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When a print of a drawing is scanned it does not become CAD. It is a ‘raster’ image – just a series of dots of different colors and shades. It cannot be edited in CAD because CAD programs use vectors, not dots, for their lines.
The illustration below shows the difference between vectors and rasters when you look up close.
If you open a vector image and zoom in on a detail the lines will appear fine no matter how far in you zoom. If you open a raster image and zoom in on a detail the lines will appear jaggy.
The raster image appears jaggy because the lines have been created, in the case of a scanner, by taking individual snapshots of 'dots' on the original sheet. When the dots are put together on a screen our brains literally 'connect the dots' and we see lines. A photo is another exampe of a raster image.
A raster is fine for viewing images. Provided the original raster image is of a sufficiently high resolution - i.e. there are plenty of dots per inch (dpi) - our brains will do the connecting work.
CAD programs work completely differently. They describe lines mathematically. A CAD program defines a straight line as "start at coordinate x1,y1 and go to coordinate x2,y2".
Curved lines are defined using more complex mathematical descriptions. The process of converting from the raster dots to these mathematical vectors is called raster to vector conversion.
When the time comes to revise a scanned (raster) drawing there are four possible approaches:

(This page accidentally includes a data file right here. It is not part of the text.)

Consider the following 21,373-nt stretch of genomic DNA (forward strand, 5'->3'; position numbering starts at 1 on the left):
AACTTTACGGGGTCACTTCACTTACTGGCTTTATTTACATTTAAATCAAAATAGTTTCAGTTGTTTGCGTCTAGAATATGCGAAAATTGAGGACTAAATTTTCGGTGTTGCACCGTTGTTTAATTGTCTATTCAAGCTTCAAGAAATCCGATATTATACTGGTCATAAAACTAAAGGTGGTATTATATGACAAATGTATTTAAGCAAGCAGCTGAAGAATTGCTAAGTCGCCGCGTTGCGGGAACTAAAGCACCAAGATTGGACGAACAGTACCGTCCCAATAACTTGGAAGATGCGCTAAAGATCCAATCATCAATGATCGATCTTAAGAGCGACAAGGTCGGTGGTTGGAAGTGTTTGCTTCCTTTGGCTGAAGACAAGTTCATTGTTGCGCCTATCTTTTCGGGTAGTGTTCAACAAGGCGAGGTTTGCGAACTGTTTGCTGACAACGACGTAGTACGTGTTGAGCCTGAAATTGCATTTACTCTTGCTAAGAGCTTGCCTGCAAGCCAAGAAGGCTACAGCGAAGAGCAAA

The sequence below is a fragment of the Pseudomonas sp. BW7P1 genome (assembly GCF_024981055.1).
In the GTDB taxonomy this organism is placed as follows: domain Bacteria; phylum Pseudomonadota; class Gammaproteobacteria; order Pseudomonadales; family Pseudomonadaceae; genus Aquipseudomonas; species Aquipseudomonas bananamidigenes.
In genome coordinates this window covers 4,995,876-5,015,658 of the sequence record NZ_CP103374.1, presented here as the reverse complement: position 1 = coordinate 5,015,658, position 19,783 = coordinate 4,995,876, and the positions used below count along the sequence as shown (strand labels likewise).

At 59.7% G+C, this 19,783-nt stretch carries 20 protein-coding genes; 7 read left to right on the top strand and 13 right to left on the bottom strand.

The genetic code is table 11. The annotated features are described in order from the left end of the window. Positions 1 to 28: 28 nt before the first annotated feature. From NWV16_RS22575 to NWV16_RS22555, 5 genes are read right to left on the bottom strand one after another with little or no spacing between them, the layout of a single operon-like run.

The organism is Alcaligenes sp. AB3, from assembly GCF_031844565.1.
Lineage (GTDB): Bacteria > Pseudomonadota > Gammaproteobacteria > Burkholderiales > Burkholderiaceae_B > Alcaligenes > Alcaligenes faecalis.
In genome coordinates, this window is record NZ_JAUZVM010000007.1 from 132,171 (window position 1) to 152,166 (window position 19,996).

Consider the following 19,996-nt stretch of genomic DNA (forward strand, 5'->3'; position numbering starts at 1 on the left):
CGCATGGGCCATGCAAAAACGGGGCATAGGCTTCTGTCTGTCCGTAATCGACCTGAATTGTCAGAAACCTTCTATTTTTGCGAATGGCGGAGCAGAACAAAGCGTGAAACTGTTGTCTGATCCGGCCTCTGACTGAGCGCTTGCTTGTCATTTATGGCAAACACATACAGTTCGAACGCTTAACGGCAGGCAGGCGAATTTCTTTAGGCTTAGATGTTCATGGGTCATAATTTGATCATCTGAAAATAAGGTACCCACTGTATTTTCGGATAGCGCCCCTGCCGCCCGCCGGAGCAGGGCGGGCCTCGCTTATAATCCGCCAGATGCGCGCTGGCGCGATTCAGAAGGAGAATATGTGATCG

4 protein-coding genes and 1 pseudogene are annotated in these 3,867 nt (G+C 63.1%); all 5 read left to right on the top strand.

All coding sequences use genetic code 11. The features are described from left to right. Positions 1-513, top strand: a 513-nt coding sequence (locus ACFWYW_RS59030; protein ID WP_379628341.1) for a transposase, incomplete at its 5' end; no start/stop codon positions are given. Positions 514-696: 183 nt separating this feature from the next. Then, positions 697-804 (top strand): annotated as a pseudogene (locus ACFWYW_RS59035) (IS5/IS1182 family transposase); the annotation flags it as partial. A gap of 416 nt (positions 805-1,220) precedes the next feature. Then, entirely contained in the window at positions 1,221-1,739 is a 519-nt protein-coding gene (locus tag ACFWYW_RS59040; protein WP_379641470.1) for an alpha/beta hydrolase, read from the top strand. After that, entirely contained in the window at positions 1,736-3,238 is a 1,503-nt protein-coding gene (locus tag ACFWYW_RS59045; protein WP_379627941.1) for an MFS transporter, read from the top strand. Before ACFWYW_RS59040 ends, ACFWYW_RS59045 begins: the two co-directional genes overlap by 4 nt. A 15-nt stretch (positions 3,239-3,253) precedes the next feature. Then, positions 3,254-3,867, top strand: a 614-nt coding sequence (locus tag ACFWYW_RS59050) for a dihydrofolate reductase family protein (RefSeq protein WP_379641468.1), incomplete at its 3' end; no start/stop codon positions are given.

1) Raster Editing
You could edit the file in a raster editing software such as Paint or Adobe Photoshop. This is possible if you are skilled in using these applications. The result is still a raster image. Controlling dimensions and overlaying details is much harder to do than if you use CAD.
2) Raster to Vector Conversion Software
Raster to vector conversion software semi-automatically traces the raster lines into vectors. This works well for simple profiles and continuous uninterrupted lines such as contours. It does not work well for dimensioned or complex drawings because the algorithms are not as good as the human brain at interpreting the raster images.
3) Hybrid CAD Editing
You can insert the raster image that was scanned into a CAD file as a background. This is still a raster and it cannot be edited by the CAD application. But you can then draw over it using CAD vectors.
The result is a hybrid CAD drawing which stores both the original raster scan and the CAD lines drawn on top of it.
The illustration to the right shows an example where a valve has been drawn in CAD to replace a flow meter on a pipe.
Hybrid editing is a good approach when small changes need to be made infrequently.
4) Redrawing to CAD Files (the service we offer)
Send the file with the raster image to us to have it converted to proper CAD vectors. We produce an entirely new CAD file (like the one shown below)with all lines and text layered in CAD. Everything in it can then be edited using a CAD application.
This is the best approach when a lot of changes have to be made. For a quote, email drawings as scans, PDFs or photos to . If your file(s) exceed 15MB in size click click here to use an upload instead.